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Cinderella and Lavender’s Blue

I remember watching 2015’s Disney movie Cinderella with my daughters a few years ago and have loved it. What impressed me very much was the folk song sung by Cinderella in the movie: Lavender Blue’s. The enchanted melody and the round form makes the melody echo beautifully. It feels like the song is never going to end.

Lavender’s Blue

I remember watching 2015’s Disney movie Cinderella with my daughters a few years ago and have loved it. What impressed me very much was the folk song sung by Cinderella in the movie: Lavender’s Blue. The enchanted melody and the round form makes the melody echo beautifully. It feels like the song is never going to end.

The first two verses of the lyrics are as follows:

“Lavender’s blue, dilly, dilly
Lavender’s green
When I am king, dilly, dilly
You shall be queen.

Who told you so, dilly, dilly
Who told you so?
‘Twas my own heart, dilly, dilly
That told me so.”

The origin of the song can be traced back to 17th century. The song has an Roud Folk Song index number, documented as a traditional English folk song. For a folk song that has such a long history, we can imagine the lyrics and meanings must have experienced various forms of adaptation. Taking a look at the third verse, I find that the content refelcts rural life in the agricultural time when men were called to work in order to look after their families:

“Call up your men, dilly dilly, set them to work,

Some with a rake, dilly dilly, some with a fork;

Some to make hay, dilly dilly, some to thresh corn,

Whilst you and I, dilly dilly, keep ourselves warm.”

The song has been recorded multiple times in the 20th century in various forms. It will be interesting to listen to each recording to see how the song was performed. Given the clear, bright melody with an opening harmony progression of tonic to subdominant, and a satisfying cadence, this song leaves little room for improvement. If I were to make any changes, it would be on the lyrics. I would wish to change it to reflect the current time.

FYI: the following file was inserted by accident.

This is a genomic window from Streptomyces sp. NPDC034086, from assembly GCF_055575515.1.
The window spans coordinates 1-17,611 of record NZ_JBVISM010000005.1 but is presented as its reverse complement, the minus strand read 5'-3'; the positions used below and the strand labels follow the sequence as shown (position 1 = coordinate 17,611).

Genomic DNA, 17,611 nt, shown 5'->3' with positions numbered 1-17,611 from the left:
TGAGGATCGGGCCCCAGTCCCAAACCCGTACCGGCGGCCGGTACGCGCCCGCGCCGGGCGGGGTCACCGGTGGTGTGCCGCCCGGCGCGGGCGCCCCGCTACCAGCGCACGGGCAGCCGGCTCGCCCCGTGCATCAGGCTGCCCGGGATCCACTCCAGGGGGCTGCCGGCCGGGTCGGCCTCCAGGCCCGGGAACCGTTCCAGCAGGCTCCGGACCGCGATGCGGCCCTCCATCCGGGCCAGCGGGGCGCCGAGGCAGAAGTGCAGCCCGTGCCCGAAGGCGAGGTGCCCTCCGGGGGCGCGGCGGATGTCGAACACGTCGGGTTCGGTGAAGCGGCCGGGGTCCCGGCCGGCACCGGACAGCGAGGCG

In the modern society where civil rights are protected by law, the traditional gender roles require renewal. Words such as men with a rake, or work related to hay and corn may not be very relevant to today’s world.

For the word fork that rhymes with work, we may also want to consider changing it becuse of cultural references. Forks are in particular associated with western culture versus the east.

The last sentence “Whilst you and I, dilly dilly, keep ourselves warm” seems to refer to women and children being kept warm at home. Again, typical gender roles don’t reflect the modern society.

While the themes of the king, the queen, and love are still relevant in the modern world, traditional gender roles and agriculture centered life style are not. Nowadays we most likely will hear only the first two verses and this probably explains why.

Cinderella

I am thrilled to discover that Cinderella is in the book Mother Goose Fairytale. As a child I was fascinated by this tale. The story accounted in the book is easy to read and short. I’d like to share with Wowospot Kids blog readers, and the Podcast listeners by reading the story in WowoSpot Podcast’s same titled episode. Please look for the new episode of on September 29.

By Wowospot

Produce and publish quality kids content for fun, creative learning and education.

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